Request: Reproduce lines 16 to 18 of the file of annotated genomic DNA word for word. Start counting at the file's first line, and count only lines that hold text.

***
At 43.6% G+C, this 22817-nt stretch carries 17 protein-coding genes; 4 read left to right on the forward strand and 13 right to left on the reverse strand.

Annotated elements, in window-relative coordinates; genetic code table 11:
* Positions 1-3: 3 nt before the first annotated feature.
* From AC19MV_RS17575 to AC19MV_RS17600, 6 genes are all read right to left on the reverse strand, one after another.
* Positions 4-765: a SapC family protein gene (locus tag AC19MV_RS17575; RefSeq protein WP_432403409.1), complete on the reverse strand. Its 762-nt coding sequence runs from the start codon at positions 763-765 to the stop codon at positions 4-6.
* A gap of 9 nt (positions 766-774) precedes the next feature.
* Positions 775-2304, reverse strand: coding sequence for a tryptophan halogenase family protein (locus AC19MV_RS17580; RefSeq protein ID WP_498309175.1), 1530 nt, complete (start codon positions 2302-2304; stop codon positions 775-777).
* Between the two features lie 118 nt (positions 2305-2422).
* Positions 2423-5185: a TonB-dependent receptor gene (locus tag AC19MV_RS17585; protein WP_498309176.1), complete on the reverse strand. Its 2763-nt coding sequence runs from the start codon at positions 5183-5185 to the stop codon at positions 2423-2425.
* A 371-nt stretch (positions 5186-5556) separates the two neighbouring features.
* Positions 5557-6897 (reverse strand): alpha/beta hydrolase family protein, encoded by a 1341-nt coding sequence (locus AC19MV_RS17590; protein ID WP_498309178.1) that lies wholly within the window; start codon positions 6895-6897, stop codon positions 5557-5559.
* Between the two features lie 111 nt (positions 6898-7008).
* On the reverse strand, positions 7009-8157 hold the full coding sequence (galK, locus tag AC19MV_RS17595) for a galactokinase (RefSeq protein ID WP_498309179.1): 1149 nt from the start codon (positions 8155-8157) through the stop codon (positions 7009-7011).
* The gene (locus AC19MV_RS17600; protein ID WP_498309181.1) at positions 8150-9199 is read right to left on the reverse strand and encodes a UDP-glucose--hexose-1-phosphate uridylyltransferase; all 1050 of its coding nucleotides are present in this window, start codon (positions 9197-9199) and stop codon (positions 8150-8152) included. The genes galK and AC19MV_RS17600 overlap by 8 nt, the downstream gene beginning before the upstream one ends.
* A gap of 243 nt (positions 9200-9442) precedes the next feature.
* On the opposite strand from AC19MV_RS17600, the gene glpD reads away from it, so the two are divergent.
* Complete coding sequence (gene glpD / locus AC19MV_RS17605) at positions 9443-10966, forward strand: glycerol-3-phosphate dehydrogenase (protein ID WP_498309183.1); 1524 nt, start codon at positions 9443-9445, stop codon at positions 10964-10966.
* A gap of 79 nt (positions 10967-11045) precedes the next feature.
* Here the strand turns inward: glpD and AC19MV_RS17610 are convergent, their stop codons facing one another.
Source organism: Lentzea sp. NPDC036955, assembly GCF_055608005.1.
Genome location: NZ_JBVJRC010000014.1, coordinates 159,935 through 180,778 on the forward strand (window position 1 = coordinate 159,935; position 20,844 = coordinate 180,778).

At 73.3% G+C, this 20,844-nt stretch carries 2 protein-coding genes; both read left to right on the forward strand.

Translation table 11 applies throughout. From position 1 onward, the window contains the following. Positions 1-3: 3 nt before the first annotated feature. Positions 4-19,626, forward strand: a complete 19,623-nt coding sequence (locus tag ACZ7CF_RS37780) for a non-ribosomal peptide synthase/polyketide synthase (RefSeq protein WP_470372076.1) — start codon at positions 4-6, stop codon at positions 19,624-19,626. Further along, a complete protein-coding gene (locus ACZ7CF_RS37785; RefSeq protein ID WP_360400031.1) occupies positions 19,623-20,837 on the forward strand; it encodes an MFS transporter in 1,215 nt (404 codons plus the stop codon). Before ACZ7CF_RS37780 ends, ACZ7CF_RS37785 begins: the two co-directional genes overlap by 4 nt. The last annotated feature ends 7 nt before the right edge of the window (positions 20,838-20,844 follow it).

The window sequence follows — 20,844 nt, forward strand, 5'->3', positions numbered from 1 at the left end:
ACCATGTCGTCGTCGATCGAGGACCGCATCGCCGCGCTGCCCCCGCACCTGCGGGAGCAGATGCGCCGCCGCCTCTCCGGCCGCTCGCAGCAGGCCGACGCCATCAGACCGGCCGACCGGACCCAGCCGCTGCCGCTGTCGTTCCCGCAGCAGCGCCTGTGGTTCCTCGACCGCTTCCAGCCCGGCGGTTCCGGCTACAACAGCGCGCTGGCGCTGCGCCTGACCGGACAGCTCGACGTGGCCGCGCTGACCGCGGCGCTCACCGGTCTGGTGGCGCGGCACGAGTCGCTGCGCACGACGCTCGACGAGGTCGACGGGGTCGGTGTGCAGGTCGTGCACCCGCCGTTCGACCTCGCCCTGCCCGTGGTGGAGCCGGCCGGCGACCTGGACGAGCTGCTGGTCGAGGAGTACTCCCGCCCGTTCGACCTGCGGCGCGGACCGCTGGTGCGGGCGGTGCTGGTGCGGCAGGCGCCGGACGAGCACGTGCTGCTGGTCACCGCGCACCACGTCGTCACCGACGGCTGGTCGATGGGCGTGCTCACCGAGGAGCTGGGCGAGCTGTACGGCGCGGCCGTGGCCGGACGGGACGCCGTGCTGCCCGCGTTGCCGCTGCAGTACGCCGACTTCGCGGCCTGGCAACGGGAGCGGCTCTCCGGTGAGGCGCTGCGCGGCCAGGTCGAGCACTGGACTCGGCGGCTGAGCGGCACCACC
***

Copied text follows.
* On the opposite strand from AC19MV_RS17600, the gene glpD reads away from it, so the two are divergent.
* Complete coding sequence (gene glpD / locus AC19MV_RS17605) at positions 9443-10966, forward strand: glycerol-3-phosphate dehydrogenase (protein ID WP_498309183.1); 1524 nt, start codon at positions 9443-9445, stop codon at positions 10964-10966.
* A gap of 79 nt (positions 10967-11045) precedes the next feature.